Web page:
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The Laboratory of Allergic Diseases (LAD) conducts basic, translational, and clinical research on anaphylaxis, allergic inflammation, and food allergy. Researchers in LAD seek to better understand the various immune system components that are involved in these processes. They work to identify events at the molecular level that trigger allergic reactions, including severe anaphylactic reactions, to understand their causes. LAD investigators’ ultimate aim is to discover new ways to diagnose and treat food allergies.
Using samples from mouse models and patients with food allergy, LAD investigators are studying molecules called cytokines, which are released by T cells in response to food allergens. LAD investigators have identified subpopulations of a type of T cell, termed a Th2 cell, which produces different combinations of these cytokines. These Th2 subpopulations are each associated with different forms of food allergy; either classic anaphylactic food allergy or eosinophil-associated gastrointestinal disorders, including eosinophilic esophagitis (EoE) and eosinophilic gastroenteritis (EG). The investigators are determining if these different Th2 subpopulations cause these different types of food allergy. Current research is focused on understanding the cellular and molecular basis for these different Th2 subpopulations and how they contribute to food allergy.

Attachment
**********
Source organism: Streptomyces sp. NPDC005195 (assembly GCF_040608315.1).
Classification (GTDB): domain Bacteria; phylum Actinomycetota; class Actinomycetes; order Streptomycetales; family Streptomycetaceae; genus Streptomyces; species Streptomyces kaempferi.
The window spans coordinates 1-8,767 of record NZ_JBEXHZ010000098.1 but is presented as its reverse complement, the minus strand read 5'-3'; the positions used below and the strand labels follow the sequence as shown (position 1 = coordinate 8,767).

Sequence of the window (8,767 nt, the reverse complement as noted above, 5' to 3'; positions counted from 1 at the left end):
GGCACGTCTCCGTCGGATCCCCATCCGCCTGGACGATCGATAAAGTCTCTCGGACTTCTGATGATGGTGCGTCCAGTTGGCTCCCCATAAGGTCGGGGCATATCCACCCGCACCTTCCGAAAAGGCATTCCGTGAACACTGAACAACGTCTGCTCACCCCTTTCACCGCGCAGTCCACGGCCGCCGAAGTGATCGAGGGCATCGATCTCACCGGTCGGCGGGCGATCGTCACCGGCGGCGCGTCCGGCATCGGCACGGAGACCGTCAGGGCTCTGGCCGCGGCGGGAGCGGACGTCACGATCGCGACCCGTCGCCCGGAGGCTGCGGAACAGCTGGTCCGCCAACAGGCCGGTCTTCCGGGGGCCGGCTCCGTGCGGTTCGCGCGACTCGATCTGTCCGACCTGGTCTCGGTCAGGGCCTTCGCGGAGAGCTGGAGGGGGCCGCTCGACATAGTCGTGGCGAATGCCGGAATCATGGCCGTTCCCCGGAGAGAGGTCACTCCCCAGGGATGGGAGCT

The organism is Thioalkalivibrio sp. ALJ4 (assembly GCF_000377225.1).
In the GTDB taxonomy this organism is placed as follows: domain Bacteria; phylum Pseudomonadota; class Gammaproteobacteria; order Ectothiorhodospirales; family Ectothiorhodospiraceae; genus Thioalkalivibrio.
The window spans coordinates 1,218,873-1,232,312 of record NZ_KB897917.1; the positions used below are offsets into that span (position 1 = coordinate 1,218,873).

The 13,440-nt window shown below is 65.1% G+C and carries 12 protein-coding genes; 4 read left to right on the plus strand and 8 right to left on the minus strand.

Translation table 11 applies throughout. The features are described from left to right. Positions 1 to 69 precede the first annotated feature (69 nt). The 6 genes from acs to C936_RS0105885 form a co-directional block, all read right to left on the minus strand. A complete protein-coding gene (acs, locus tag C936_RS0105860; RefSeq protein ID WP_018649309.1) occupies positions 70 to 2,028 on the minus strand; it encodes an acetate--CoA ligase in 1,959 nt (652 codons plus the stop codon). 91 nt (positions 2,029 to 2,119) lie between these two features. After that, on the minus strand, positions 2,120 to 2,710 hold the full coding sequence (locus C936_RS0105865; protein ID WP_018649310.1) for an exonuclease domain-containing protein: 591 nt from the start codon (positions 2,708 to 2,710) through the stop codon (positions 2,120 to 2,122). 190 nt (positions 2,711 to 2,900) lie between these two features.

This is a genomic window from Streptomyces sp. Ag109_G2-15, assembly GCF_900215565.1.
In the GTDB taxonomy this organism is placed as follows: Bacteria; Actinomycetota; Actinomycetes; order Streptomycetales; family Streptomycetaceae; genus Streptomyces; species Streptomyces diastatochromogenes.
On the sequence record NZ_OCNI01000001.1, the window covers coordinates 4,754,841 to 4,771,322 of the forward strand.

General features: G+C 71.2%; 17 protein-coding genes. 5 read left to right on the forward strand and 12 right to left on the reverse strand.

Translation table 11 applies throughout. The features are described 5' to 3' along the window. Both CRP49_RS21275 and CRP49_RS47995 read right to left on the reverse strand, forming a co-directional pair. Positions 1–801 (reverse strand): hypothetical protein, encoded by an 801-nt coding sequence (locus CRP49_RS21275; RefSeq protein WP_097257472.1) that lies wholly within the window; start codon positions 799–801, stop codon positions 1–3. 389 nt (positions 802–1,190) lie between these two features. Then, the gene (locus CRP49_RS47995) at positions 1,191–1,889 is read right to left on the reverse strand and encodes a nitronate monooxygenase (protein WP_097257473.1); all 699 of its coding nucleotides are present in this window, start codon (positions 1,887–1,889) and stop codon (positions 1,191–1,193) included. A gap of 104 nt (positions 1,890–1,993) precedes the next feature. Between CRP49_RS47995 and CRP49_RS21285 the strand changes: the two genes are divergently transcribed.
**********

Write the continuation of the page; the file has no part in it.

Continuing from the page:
Read more about the Laboratory of Allergic Diseases
Last Updated October 06, 2010